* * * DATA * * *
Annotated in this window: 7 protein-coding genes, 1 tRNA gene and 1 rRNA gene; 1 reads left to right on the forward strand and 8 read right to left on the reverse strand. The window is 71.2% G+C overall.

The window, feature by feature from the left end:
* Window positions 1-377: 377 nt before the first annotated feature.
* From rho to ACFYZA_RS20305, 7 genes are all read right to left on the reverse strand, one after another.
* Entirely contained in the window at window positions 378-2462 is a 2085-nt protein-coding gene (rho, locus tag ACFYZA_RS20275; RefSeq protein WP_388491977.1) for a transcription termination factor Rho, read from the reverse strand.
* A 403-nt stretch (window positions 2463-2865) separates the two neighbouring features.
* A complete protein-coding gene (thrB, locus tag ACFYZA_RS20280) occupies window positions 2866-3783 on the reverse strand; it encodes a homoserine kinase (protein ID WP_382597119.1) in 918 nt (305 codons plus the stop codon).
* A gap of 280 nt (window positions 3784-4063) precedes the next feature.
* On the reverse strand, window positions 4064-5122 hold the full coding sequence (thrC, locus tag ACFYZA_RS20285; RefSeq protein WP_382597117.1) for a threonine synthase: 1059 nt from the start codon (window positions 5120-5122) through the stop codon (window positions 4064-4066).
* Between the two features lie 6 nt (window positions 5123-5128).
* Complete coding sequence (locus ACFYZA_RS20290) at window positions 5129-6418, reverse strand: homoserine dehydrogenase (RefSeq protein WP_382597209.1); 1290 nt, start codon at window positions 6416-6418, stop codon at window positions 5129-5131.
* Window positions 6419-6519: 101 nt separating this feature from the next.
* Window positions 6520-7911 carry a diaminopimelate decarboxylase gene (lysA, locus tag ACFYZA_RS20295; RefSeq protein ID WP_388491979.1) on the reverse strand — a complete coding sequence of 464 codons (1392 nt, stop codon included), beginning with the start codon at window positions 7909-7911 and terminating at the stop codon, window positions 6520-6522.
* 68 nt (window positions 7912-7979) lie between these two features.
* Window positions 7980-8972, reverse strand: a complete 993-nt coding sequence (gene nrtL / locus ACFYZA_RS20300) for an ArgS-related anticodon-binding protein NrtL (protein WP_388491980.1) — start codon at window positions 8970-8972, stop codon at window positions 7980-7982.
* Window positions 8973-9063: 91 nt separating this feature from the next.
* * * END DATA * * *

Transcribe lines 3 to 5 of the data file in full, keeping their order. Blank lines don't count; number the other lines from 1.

* Window positions 1-377: 377 nt before the first annotated feature.
* From rho to ACFYZA_RS20305, 7 genes are all read right to left on the reverse strand, one after another.
* Entirely contained in the window at window positions 378-2462 is a 2085-nt protein-coding gene (rho, locus tag ACFYZA_RS20275; RefSeq protein WP_388491977.1) for a transcription termination factor Rho, read from the reverse strand.